You can’t beat the taste of barbecued mushrooms brushed with olive oil and a pinch of salt. When cooking any type of mushroom, make sure you grill it properly and do not overcook. You can even use portobello mushrooms as a bun for your burger!

What about the bun?

A low-carb bun alternative

You might wonder what fun a burger is without the bun. To limit the amount of carbohydrates in your bun while still presenting an easy-to-serve, easy-to-hold, protein-filled meal, try meat on a skewer! Skewers are extremely trendy, and the hand-held skewer is easy to customize, depending on each person’s health needs and food interests.

Skewers are not just for protein. Add a colorful assortment of vegetables onto your skewer with your protein for a beautiful and balanced snack or meal.

There are also low-carb buns available on the market. Or make your own low-carb bun with an almond flour-based recipe.

Cooking With Sea Vegetables

Naturally gluten free (always read ingredient labels to verify) and an excellent source of nutrients, sea vegetables are aquatic species of algae that have been popularized throughout East Asian cuisines.

These vegetables are often incorporated in Japanese, Korean and Chinese meals, providing essential nutrients, such as vitamins A, C and E, B vitamins, folate, calcium, iron, protein (particularly in sea lettuce) and more. They are a great alternative source of healthy complex carbohydrates. Sea vegetables can be utilized for a variety of meal options and are often paired with dishes that include seafood. Some of the most popular sea vegetables include nori, kombu, sea grapes, sea lettuce and wakame. Use these sea vegetables to make delicious homemade sushi, hand rolls, wraps and salads. Here is a comprehensive look at these sea vegetables and their health benefits.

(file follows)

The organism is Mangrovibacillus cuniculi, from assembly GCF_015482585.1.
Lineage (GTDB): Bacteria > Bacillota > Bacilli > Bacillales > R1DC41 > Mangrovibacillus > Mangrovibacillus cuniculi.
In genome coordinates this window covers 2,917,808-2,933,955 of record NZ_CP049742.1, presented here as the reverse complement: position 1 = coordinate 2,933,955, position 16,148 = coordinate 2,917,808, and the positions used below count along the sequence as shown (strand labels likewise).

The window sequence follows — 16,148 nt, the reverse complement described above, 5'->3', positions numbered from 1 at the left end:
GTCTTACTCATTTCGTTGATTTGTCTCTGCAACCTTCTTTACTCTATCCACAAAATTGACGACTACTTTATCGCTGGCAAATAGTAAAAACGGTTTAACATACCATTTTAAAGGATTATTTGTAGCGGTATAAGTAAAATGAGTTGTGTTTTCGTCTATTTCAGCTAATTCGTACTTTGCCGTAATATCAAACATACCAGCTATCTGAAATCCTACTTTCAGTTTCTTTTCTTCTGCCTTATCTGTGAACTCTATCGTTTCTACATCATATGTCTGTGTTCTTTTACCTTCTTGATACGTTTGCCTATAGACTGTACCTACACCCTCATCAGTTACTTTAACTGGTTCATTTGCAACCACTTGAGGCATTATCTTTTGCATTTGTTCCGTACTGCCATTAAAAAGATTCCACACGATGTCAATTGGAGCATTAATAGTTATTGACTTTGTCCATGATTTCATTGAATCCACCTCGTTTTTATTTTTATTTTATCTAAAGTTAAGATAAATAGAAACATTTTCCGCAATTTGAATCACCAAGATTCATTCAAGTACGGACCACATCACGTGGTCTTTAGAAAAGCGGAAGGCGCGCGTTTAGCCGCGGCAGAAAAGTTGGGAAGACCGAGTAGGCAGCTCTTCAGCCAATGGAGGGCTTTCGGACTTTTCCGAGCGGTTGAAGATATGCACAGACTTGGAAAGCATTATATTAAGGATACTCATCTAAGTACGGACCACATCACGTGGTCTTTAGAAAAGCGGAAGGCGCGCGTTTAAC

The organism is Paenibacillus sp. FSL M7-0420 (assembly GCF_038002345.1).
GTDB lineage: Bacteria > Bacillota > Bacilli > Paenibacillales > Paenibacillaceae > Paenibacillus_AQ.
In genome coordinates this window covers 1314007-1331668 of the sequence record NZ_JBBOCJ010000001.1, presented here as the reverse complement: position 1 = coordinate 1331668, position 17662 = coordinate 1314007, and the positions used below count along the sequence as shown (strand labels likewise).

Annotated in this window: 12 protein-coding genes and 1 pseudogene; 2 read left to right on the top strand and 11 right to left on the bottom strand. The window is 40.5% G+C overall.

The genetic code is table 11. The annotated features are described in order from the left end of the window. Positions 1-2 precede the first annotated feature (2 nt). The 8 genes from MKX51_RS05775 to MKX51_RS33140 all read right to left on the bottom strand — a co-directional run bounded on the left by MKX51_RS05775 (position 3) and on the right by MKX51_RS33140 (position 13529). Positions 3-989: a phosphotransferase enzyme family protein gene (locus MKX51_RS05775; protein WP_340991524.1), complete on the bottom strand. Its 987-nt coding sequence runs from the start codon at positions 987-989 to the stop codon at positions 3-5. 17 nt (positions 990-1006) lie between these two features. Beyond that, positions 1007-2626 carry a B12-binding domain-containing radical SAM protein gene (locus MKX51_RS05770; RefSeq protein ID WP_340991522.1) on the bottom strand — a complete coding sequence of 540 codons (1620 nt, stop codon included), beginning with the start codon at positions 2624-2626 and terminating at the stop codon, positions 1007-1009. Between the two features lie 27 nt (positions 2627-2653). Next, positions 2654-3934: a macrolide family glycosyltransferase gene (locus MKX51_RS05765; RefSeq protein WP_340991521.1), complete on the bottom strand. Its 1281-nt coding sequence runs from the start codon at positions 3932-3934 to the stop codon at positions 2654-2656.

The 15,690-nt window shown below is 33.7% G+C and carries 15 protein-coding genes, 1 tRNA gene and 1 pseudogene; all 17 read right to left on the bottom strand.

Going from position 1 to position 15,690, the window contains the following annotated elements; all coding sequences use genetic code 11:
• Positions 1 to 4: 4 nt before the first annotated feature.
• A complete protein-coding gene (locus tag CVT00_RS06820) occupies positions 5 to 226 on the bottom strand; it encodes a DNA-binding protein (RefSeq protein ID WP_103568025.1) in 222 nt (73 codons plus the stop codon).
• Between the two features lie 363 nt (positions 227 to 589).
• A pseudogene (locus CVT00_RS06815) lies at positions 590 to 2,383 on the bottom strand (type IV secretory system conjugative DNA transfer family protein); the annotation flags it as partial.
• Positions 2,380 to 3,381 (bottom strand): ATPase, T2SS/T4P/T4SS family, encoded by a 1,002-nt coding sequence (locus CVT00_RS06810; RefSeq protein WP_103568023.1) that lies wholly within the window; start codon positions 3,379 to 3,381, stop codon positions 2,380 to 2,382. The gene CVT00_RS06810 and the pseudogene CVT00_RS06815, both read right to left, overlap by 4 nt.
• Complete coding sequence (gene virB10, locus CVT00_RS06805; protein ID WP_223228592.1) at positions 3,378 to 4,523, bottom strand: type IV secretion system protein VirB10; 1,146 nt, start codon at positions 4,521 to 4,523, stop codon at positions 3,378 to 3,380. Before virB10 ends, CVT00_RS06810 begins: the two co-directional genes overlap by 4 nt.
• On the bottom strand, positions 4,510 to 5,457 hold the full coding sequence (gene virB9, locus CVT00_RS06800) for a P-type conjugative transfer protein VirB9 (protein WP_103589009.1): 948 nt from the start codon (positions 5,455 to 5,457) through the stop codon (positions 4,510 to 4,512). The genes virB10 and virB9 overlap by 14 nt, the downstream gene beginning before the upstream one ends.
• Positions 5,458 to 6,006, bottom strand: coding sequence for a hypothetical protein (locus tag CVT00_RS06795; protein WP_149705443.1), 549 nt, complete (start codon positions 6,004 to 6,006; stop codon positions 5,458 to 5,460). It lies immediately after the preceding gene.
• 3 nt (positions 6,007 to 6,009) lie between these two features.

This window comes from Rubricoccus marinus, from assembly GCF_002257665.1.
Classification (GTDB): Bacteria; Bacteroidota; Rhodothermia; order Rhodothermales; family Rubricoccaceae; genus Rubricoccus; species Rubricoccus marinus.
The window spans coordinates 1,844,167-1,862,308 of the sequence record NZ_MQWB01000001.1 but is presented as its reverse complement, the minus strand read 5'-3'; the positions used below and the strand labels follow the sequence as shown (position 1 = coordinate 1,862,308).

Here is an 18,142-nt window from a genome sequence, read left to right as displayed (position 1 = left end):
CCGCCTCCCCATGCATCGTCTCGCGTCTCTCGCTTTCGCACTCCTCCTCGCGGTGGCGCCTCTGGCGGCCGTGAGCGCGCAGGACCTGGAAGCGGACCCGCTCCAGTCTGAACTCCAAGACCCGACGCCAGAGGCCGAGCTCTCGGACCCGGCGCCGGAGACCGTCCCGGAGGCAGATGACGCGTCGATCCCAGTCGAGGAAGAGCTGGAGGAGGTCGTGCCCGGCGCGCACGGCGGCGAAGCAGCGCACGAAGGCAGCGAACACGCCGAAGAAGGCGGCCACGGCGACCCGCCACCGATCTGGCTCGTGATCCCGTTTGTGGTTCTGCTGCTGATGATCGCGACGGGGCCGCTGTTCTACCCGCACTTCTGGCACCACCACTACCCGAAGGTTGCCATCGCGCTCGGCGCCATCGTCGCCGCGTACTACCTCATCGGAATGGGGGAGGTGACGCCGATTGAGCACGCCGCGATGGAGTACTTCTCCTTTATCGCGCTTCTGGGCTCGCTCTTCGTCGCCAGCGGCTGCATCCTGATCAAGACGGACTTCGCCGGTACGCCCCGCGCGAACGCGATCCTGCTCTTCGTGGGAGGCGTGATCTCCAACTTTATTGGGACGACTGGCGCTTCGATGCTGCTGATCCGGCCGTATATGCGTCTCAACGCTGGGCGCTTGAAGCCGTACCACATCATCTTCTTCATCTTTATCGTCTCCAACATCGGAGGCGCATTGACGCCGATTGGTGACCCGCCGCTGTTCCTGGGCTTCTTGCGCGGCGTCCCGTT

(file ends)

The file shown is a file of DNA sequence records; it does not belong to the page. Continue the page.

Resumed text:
Nori seaweed

Nori is a species of red algae, commonly used in Japanese cuisine. Most people recognize nori as the seaweed wrapping around their favorite sushi rolls.

Nori is one of the healthiest seaweeds, providing the highest source of protein, approximately 50 grams per 100-gram serving.

Researchers from Stanford Medicine found that gut bacteria responded positively when nori was introduced into the diets of mice. Gut bacteria can provide essential nutrients and promote healthy digestion. The lead author of the study, Elizabeth Shepherd, PhD, believes microbes “are a very powerful lever to modulate our biology in health and disease,” and nori can add help incorporate an additional strain of healthy gut bacteria into your digestive system. Researchers from the American Chemical Society reviewed over 100 scientific studies and found that nori seaweed contains proteins similar to bioactive peptides, a protein chain found in milk products and various other animal-based products, which can reduce blood pressure and even prevent certain diseases. In addition, nori provides an excellent source of omega-3 fatty acids and vitamin B-12.